Demonstrative communication is about how messages are conveyed through the use of various techniques, written, unwritten and non-verbal cues. One can only imagine what the world would be like without the use of demonstrative communication. It helps to shape every word that is spoken and adds new meaning to each statement presented. It is a way of adding color and emphasis to the spoken word and helps the audience to better understand the meaning of the message. It can cause confusion and be a bit misleading and ineffective if used incorrectly or if it is not in agreement with the verbal communication.
Demonstrative communication can include non-verbal cues such as eye contact, posture and body orientation, gestures, facial expressions, paralinguistic’s, proxemics, which is the use of space, chronemics, the use of time and haptic, is the use of touch. Eye contacts + Postures + Gestures + Facial Expression + Paralinguistics+ Proxemics + Humor = Effective Communication (Subapriya, 2009). These are critical components when giving a presentation and could determine your success or failure. The use of these techniques can breathe life into the audience by engaging them and keeping them interested in what is being said. A good example of who uses these strategies is motivational speaker Anthony Robbins. He uses a great deal of non-verbal communication at his seminars and really draws the crowds into what he is saying. His posture, gestures, facial expressions all support what he is vocalizing to his audience. They believe what he is saying and that he is credible. Conversely, If he were to speak in a monotone voice and remain distant from his audience as well as not varying his posture or facial expressions, the impact of that would be that the crowds perception is that he doesn’t believe in what he is saying. This negatively impacts his message and subsequently he is no longer on the motivational speaker circuit.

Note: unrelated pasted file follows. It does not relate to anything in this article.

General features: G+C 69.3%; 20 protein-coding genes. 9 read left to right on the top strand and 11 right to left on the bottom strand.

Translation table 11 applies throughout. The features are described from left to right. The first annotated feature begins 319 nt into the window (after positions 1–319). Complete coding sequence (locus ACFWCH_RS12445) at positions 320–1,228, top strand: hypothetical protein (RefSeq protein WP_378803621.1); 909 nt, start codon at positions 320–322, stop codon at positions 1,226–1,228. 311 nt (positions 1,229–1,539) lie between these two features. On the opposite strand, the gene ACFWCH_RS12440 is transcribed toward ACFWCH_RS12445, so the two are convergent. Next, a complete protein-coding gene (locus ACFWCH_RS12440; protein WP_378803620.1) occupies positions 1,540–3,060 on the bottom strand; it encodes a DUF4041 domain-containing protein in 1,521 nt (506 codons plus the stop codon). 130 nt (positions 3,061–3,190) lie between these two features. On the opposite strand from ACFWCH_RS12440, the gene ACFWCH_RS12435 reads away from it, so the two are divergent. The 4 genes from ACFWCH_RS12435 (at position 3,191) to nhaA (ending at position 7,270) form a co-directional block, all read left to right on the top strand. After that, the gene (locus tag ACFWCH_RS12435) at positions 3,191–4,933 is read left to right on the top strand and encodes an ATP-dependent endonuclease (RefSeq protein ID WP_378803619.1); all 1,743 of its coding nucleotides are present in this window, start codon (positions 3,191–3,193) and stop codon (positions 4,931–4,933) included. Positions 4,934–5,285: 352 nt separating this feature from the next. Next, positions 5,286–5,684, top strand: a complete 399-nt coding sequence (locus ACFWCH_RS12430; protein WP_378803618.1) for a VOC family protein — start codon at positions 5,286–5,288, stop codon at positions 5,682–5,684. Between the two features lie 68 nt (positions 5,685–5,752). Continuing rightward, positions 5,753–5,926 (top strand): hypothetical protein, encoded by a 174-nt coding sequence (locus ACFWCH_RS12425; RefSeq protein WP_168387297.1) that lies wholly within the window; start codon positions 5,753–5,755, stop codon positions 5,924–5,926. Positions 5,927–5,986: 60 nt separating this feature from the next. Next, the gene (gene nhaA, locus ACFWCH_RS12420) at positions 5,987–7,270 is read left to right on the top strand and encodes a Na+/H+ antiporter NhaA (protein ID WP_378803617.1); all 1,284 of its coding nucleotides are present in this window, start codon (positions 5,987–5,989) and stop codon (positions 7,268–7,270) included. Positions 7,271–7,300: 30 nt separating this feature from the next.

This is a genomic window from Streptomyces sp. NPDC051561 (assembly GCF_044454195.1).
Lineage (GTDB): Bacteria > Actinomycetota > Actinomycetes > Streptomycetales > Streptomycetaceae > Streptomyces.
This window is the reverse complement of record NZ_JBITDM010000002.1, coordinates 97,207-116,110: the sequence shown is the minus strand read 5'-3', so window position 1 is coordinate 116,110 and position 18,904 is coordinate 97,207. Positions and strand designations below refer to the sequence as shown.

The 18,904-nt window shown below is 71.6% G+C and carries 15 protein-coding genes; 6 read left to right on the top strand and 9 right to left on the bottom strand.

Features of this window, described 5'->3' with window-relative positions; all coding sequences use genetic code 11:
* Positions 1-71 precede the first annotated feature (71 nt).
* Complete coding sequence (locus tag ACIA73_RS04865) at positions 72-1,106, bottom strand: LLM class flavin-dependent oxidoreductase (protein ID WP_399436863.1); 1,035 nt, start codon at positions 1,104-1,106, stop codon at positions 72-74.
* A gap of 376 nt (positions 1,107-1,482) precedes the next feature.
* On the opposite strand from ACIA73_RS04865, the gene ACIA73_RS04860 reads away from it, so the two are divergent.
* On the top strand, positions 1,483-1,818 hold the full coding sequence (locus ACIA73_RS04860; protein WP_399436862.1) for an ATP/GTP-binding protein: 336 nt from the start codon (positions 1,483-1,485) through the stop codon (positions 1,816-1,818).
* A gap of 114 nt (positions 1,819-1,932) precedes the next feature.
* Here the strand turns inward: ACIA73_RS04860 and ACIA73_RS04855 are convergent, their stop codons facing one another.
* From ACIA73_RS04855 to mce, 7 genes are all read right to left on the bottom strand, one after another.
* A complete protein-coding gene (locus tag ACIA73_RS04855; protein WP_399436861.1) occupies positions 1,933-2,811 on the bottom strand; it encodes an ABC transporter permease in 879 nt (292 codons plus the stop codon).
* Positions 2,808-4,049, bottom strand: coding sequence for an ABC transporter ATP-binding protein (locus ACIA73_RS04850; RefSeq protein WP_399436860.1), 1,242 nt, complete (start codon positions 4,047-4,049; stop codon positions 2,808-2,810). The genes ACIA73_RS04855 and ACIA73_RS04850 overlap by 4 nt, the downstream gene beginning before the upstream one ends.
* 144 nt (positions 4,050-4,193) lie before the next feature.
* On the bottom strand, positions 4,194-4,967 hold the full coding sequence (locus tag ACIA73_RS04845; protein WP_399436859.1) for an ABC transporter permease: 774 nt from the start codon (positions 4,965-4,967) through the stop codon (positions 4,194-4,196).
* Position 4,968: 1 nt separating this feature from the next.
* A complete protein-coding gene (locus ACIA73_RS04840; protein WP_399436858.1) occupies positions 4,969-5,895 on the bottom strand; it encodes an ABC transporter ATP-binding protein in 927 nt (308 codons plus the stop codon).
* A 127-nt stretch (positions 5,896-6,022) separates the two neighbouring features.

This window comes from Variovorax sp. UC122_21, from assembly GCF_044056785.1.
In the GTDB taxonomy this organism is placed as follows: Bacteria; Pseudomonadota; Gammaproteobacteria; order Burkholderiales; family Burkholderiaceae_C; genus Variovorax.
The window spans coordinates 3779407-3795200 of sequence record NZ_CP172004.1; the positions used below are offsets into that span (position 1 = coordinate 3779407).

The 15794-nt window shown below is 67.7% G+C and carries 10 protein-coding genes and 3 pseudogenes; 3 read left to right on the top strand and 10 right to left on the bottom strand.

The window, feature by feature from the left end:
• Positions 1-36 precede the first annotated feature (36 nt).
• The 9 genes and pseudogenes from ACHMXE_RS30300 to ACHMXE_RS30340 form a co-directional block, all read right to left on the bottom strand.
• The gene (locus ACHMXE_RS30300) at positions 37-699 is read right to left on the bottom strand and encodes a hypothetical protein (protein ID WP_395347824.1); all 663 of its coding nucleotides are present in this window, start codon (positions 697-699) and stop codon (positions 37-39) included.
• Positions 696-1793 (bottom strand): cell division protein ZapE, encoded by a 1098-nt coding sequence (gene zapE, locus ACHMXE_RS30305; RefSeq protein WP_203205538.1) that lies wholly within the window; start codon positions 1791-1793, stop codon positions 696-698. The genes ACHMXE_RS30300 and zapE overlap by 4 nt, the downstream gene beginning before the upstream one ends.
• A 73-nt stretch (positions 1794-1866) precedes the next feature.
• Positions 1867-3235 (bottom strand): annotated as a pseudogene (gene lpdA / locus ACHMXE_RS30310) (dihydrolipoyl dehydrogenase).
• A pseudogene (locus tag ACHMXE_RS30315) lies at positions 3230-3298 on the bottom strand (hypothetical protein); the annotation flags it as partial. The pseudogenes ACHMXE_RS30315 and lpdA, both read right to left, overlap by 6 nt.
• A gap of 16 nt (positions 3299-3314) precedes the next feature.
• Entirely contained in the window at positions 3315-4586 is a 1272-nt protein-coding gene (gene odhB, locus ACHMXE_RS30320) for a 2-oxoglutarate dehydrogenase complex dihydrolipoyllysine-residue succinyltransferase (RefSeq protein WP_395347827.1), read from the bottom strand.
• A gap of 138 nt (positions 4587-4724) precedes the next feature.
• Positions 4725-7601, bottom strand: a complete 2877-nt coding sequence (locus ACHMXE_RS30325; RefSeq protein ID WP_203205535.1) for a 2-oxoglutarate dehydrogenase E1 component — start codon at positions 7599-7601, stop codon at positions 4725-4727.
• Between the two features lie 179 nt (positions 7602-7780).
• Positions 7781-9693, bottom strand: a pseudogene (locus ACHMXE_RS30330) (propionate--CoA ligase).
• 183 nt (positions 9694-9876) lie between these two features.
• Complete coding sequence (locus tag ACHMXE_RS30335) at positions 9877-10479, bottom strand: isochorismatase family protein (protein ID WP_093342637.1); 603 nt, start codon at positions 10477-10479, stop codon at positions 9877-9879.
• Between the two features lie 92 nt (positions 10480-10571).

What is said and what is heard can be very different with regard to its’ meaning. As stated in an article by Dr. R. Subramani, “There are clear distinctions between the meanings we offer in words and the meanings we give off in nonverbal signs. Senders and receivers simultaneously encode and decode the meanings of the messages.” (Subramani, 2010, pg. 1).
A person who is in a sales role relies on their ability to persuade the customer into making a purchase through their communication techniques both verbal and non-verbal. This would be difficult if not nearly impossible without non-verbal communication. The customer would not see the excitement on the face of the sales representative expressing his knowledge of the product nor would the sales person be able to read the facial cues or body language of the customer in order to know which approach might work best. “The human face is extremely expressive, and able to exhibit immeasurable emotions without pronouncing a word. Facial expressions are universal and they communicate information about emotions, regulates interpersonal behavior and perceptions.” (Subramani, 2010, pg. 4).
Demonstrative communication can also be in the form of both written and unwritten cues. These are demonstrated in pictures, graphs, and even personal appearance. When the type on a paper changes from regular to bold its’ meaning is interpreted as having more emphasis and thus more important. A good example of this type of non-verbal communication is in emails. An email containing bold capitalized words are taken to mean the person who sent it is upset and is yelling. A picture can also exude a great deal of non-verbal communication by calling on the viewer’s emotions and causing that person to take a stance. A graph during a presentation can cause the audience to feel good or bad depending on how it is presented. It could show positive growth or a need to start cut backs. Even the personal appearance of a perspective